Go to the Globe and Mail homepage

Jump to main navigationJump to main content

(Brian Jackson/Thinkstock)
(Brian Jackson/Thinkstock)

This hedge fund topped rivals with mix of algorithms and 16th-century theory Add to ...

The market turbulence leading investors to flee hedge funds around the world is providing a measure of vindication for one asset manager.

First Quadrant LP, which manages $11-billion in foreign- exchange strategies, relies on computer models that crunch data such as interest-rate differentials and equity valuations to identify currencies’ fair value and determine entry and exit points. The $1-billion Absolute Return Currency Fund it runs out of Pasadena, Calif., for John Hancock Investments has returned 9.6 per cent in the past year, topping 13 rivals tracked by Bloomberg.

The success marks a turnaround from 13 months ago, when the fund logged its steepest daily drop on record after the Swiss National Bank’s shock decision to abandon the franc’s cap against the euro. First Quadrant’s fair-value model benefits from the current environment of risk aversion and heightened volatility. It’s based on a theory with roots in Renaissance Spain that asserts currencies will eventually adjust so their purchasing power equalizes. The yen, about 20 per cent undervalued according to Deutsche Bank AG analysis, has climbed 5.5 per cent against the dollar in 2016 amid concern global growth is stalling.

“In terms of periods of time when fair value works the best, at least our version of it, is in times of stress,” said Jeppe Ladekarl, who manages the Absolute Return Currency Fund with Dori Levanoni. “In this particular period of time we have had markets that traded quite well along the lines of fair value. The yen is one of them.”

The fund has been betting on the dollar, euro and yen against a basket of equally weighted currencies. The three have all gained versus their other major peers this year, according to data compiled by Bloomberg.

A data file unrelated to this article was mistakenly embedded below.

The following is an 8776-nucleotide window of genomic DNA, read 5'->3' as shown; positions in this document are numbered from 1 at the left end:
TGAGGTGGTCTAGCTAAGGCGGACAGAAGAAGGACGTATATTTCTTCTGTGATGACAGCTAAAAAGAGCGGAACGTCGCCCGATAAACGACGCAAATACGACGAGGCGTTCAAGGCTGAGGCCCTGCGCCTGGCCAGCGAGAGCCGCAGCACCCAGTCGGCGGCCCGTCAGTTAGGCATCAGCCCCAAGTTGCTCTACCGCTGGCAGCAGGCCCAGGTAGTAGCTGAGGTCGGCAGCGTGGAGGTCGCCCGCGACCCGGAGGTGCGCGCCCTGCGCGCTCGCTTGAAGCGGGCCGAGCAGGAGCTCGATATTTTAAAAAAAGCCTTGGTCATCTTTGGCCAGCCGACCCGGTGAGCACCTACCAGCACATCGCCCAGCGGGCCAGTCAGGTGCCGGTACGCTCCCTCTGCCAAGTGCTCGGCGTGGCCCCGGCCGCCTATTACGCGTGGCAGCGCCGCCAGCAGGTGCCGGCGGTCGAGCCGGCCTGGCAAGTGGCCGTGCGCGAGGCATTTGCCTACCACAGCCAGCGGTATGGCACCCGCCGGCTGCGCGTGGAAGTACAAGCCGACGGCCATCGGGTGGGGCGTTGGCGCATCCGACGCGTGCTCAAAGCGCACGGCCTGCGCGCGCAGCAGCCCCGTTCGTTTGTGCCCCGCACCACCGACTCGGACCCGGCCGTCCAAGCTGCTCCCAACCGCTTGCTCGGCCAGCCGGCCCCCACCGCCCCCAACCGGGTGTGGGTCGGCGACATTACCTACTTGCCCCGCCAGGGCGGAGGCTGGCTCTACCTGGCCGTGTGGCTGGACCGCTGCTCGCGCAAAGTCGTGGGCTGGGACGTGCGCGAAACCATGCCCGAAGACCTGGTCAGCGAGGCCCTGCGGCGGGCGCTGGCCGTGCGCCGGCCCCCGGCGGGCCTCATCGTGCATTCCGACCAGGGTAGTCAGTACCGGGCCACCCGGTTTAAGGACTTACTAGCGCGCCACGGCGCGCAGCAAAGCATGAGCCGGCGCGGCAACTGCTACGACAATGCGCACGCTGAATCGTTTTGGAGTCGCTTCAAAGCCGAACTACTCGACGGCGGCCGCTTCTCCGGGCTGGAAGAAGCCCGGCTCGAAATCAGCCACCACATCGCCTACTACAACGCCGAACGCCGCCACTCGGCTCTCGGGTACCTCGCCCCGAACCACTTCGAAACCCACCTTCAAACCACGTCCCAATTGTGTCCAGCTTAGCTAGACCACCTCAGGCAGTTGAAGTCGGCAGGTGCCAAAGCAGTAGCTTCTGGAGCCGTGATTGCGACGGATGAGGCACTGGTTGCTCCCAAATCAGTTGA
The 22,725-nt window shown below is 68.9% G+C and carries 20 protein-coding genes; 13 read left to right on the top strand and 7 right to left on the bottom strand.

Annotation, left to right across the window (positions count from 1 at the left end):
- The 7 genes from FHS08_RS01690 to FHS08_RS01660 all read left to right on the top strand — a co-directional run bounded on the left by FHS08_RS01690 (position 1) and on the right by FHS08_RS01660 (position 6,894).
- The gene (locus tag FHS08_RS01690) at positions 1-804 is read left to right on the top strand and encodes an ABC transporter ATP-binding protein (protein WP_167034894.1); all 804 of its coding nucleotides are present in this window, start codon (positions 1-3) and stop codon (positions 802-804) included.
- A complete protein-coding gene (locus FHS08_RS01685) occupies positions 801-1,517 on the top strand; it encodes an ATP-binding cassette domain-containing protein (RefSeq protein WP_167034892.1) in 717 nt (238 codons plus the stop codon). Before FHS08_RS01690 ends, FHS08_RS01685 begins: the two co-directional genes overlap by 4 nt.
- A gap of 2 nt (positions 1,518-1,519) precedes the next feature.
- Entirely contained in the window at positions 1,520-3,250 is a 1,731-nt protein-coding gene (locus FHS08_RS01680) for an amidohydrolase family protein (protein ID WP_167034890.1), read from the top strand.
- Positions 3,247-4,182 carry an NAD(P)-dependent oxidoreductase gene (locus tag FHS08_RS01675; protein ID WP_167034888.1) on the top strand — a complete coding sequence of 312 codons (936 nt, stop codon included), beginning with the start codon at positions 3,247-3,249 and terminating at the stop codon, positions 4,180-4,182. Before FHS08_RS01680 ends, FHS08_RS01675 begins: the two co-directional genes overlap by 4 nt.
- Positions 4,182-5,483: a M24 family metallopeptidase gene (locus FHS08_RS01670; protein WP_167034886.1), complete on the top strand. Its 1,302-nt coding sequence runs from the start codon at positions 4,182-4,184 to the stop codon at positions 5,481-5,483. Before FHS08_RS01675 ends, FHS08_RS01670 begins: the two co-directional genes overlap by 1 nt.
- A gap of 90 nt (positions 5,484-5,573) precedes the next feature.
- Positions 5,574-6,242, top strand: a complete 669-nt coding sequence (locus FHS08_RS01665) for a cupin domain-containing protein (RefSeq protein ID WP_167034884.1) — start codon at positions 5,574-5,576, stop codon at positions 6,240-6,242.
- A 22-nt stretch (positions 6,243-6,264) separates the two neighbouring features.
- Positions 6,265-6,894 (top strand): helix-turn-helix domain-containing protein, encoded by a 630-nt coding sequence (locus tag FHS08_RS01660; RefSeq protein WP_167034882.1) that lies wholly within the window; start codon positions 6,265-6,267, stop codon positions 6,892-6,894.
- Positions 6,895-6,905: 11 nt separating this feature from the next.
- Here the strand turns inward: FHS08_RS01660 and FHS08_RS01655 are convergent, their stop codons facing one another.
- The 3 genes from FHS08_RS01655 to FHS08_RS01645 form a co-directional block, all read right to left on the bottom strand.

A First Quadrant fund that uses a similar model and allows higher levels of volatility has gained 14 per cent in 2016, according to a Citigroup Inc. platform that tracks the performance of currency-focused hedge funds.

The Absolute Return Currency Fund plunged 8.7 per cent on Jan. 15, 2015, after bets the franc would weaken backfired. The currency was already overvalued by 44 per cent at the time, according to Organisation for Economic Co‑operation and Development measures.

It was the biggest daily drop since the fund’s founding in 2010. It was also the largest decline that day among more than 2,000 U.S.-domiciled funds tracked by Bloomberg with at least $1-billion under management at the time.

After muddling through the rest of 2015, the money manager’s fair-value strategy began to pay off this year as concern over a global demand slump and policy makers’ response to slowing growth worldwide drove investors to currencies anchored by positive trade flows. Japan and the euro area have among the world’s biggest current-account surpluses.

The strategy is based on the theory of purchasing-power parity, an achievement of theologians at the School of Salamanca, where it was developed based on silver and gold trading between Spain and its colonies in the Americas during the 16th century.

“All the funds that are hot right now are having unusually good streaks because of what’s going on in the world right now, which is a risk-off environment,” said John Dean, managing director of London-based Absolute Return Strategies Ltd., which selects hedge-fund strategies for its investible indexes. “But foreign exchange changes its characteristics really quite rapidly. Risk-off is a one-in-five-year phenomenon.”

The Absolute Return Currency Fund lost money in 2015 after generating positive returns in four of the previous five years when including dividends.

First Quadrant is also riding rising demand for systematic funds. More than two-thirds of hedge-fund investors use systematic strategies, with investment consultants and pension funds driving demand, a Deutsche Bank investor survey conducted in February showed.

Unlike the traditional discretionary style of trading that leans on fund managers’ intuition and insight, systematic funds don’t take directional views and let the computer models do the work.

In First Quadrant’s framework, polarizing opinions on some of the most important questions in markets, such as oil’s outlook, U.S. recession risks and a Chinese hard landing, show big moves in currencies are ahead as investors await fresh evidence that’ll reveal the state of the world economy.

“In an environment when currencies have started moving and you have a pickup in volatility, you have more chance for foreign exchange to realign to their fair value,” said Saeed Amen, a cross-asset strategist at Thalesians Ltd., which specializes in quantitative finance. “Foreign-exchange fair value strategies like purchasing power parity, they tend to work in specific times. It’s not going to be the case for strategies like that to work continuously over a long time.”

Report Typo/Error

Next story




Most popular videos »

More from The Globe and Mail

Most popular